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Branding: Just Ask...

How Can I Differentiate A Commodity?

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Regular readers of Branding Strategy Insider know we welcome and answer marketing questions of all types. Today, Espen, a future marketer studying at the University of Birmingham in the UK writes…

“I just read your post on branding commodities and noticed that you carried out a workshop in Dubai with participants from several energy companies. I am currently working on a class project that involves the branding of commodities. Could you give some examples of how you would brand electricity, which is a very particular type of commodity, to consumers? I have been looking into green branding (e.g. green certificates etc) but have concluded that it is impossible to promise that the electricity is green as one does not know where the electricity comes from in deregulated open markets. Perhaps you and BSI readers have other suggestions?”

Espen, happy to help. I will interpret your question to mean, “How can one differentiate one electricity brand from another?” When attempting to differentiate commodities, you should explore the following generic strategies:

  • providing value-added services
  • providing superior customization options
  • customized approaches to pricing, sales terms and invoicing
  • product/service bundling or unbundling
  • vertical or horizontal integration
  • exceeding industry standards on performance consistency
  • being the most responsive to customer needs and requests (delivery, installation, customer service, technical support, etc.)
  • overlaying your product or service with high style or improved aesthetics
  • increasing the breadth of your offering, attempting to become a “one stop shop”
  • becoming the most ethical provider in the industry

Here are some specific ideas for electricity:

  • charge a higher price and donate the difference to “green” charities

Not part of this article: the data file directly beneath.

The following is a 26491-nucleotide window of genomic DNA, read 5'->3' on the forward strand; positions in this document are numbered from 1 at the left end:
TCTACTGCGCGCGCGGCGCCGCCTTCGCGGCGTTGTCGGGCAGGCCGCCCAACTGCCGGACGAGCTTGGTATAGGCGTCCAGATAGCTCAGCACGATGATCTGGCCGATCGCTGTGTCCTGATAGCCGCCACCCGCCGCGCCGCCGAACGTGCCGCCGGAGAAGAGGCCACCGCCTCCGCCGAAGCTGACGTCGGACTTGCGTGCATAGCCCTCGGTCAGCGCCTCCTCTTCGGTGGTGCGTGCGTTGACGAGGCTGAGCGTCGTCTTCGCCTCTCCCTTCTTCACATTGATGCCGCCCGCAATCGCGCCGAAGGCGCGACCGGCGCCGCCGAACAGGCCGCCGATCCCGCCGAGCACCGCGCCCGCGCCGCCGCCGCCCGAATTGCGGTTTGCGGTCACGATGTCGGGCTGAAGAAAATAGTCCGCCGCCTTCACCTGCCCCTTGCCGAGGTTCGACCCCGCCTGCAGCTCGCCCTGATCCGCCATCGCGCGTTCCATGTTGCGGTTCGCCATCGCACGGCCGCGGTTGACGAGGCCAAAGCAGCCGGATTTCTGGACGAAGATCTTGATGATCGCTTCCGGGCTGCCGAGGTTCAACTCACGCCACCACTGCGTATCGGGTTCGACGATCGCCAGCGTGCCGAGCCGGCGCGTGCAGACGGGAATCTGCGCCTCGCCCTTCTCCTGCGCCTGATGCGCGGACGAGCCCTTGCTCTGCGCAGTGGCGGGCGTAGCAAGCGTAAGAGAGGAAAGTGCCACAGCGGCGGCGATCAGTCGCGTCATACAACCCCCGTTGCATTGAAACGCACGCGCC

• also offer gas and oil and other types of energy and invoice all of them together in a combined bill (increasing customer convenience)
  • deliver a comprehensive program of energy savings assessments and tips to help lower your customer’s energy bills
  • offer innovative billing programs (such as level month-to-month payments or lower payments with a balloon payment once a year in the month of the customer’s choosing)
  • target customers with multiple properties and invoice them for all of their properties in one bill, perhaps summarizing the charges as requested by them based upon their business groupings
  • help set customers up with their own solar and wind power so that they can lower their ongoing energy bills and perhaps even sell energy back to the grid
  • specialize in serving businesses that require no fluctuations and no outages, set up safeguards (perhaps even including customer site backup generators) to insure that you are delivering a higher level of performance against this objective, obviously you would charge a premium for this
  • allow for invoicing on the customer’s preferred billing frequency and cycle
  • target “style conscious” customers and develop a brand identity that delivers high style in everything that you do (invoices, mailing envelopes, etc.) (analogous to the introduction of decorative keys)
  • Publicly and consistently support important local charities over time

My exploration of the main sources of brand differentiation may also help.

Good luck with your commodity branding project.

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1 Comment

Ed Roach
Twitter: edroachbranding
on September 27th, 2009 said

I would also investigate the source to determine the make-up of the electricity generated. If for instance your local grid is partially generated by wind turbines, then there is great cause for packaging your electricity as green because it’s source is 45% wind generated. I’d generate an appealing symbol or crest to accompany that electricity.

In selling a community’s business investment case, having this “NEW GREEN ELECTRICITY” is a great story, backed up by fact.

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